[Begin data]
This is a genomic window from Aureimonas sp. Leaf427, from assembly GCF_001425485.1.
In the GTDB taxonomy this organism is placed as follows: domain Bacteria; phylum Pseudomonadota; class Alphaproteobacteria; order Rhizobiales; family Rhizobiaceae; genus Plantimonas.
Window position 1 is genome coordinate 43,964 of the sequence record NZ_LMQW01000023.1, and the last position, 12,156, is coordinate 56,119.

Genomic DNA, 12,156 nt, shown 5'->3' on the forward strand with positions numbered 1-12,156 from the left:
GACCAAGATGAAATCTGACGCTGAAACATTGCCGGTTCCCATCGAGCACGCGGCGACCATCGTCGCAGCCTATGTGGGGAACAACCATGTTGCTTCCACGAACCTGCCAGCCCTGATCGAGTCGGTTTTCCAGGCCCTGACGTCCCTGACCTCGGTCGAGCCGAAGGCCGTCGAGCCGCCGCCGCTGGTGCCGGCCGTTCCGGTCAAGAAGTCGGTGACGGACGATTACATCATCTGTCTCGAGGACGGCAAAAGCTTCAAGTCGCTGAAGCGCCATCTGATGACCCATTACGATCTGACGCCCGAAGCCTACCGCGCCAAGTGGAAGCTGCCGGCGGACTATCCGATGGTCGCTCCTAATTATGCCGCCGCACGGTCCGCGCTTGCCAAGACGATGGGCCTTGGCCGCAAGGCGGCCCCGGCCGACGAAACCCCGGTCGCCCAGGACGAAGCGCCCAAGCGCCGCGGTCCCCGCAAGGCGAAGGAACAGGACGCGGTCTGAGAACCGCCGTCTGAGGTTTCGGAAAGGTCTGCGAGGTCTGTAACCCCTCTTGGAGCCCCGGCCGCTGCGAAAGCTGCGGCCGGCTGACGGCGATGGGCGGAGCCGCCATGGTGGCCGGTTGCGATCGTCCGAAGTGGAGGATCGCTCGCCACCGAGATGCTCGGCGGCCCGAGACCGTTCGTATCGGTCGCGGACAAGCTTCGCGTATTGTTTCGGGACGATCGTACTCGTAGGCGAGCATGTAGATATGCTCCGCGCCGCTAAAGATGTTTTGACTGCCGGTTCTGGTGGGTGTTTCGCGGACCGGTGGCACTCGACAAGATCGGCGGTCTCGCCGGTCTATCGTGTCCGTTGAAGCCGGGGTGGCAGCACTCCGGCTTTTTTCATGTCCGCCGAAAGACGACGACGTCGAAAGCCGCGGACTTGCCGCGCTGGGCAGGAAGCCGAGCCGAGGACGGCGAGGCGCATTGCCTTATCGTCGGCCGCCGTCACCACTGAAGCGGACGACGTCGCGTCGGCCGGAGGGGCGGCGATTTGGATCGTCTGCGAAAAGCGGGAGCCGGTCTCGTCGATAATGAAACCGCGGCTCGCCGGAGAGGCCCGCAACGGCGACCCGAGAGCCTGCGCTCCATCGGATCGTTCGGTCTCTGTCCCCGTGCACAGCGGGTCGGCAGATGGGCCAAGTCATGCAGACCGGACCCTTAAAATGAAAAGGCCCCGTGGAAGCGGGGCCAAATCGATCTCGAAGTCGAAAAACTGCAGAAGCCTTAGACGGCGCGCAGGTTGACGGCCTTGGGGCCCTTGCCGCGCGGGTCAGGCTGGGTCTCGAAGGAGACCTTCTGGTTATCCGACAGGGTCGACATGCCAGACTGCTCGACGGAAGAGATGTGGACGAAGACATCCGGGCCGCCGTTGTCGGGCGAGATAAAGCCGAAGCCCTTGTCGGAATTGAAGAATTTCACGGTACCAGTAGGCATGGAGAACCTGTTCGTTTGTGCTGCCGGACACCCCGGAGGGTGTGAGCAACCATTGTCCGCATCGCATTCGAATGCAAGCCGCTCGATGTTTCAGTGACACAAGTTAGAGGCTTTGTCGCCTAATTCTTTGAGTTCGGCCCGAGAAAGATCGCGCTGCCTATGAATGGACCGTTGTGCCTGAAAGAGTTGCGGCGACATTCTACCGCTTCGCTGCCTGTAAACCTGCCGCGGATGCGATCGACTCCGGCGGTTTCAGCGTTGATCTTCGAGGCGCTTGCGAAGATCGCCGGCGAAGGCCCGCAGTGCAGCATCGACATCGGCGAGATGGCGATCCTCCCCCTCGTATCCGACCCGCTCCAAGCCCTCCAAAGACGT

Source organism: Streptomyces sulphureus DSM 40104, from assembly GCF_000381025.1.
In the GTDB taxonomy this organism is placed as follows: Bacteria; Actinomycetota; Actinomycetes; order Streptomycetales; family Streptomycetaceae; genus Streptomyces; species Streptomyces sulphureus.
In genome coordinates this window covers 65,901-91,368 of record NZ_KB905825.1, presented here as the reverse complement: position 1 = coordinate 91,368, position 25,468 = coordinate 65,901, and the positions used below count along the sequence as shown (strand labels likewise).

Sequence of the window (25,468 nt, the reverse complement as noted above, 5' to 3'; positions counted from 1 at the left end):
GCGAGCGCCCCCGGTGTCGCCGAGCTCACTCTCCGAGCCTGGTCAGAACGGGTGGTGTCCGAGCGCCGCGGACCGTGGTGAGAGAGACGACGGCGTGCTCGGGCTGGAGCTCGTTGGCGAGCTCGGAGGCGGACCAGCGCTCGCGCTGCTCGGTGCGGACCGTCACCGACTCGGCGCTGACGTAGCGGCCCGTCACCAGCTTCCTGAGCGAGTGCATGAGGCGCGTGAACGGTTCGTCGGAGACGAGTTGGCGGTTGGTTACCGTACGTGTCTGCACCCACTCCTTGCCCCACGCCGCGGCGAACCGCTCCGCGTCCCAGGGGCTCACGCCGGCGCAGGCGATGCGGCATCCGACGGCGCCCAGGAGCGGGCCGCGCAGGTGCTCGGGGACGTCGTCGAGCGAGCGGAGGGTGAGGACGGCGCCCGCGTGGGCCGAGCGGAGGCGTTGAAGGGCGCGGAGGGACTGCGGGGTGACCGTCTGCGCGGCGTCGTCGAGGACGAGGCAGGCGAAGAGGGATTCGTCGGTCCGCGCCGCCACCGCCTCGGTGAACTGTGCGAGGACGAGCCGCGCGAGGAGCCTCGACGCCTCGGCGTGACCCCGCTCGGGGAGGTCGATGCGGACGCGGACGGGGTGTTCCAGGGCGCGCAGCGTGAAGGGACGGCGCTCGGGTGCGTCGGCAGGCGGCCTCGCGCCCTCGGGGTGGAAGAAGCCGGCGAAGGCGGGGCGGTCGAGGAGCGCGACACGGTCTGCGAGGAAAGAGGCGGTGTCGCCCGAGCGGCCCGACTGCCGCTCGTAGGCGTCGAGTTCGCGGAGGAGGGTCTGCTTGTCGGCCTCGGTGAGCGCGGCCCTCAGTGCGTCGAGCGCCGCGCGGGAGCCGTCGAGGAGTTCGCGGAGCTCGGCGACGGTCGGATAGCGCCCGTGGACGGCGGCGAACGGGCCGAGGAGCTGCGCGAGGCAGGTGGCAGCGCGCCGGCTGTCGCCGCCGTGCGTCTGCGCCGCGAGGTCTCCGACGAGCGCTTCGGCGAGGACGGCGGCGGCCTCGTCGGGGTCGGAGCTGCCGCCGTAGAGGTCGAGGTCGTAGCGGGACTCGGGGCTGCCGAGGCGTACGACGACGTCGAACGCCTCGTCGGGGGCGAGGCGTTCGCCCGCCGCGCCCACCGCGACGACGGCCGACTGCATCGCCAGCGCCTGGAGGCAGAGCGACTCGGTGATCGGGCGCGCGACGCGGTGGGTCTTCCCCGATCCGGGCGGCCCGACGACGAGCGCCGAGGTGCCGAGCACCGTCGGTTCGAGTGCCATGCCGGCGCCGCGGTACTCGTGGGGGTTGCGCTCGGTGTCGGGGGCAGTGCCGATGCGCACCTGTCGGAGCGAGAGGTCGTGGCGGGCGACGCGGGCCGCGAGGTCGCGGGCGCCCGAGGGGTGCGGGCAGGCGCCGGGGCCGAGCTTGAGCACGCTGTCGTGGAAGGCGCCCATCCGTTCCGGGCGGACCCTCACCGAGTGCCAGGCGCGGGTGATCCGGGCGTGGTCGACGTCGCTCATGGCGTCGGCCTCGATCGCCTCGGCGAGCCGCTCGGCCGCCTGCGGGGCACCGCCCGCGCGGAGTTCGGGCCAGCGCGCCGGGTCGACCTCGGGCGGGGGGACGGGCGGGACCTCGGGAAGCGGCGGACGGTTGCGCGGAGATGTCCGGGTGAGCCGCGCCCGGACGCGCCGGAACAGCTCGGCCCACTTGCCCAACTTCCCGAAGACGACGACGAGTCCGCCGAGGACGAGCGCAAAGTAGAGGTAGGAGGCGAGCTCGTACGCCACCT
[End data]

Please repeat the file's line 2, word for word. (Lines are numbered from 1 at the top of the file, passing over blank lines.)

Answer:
In the GTDB taxonomy this organism is placed as follows: domain Bacteria; phylum Pseudomonadota; class Alphaproteobacteria; order Rhizobiales; family Rhizobiaceae; genus Plantimonas.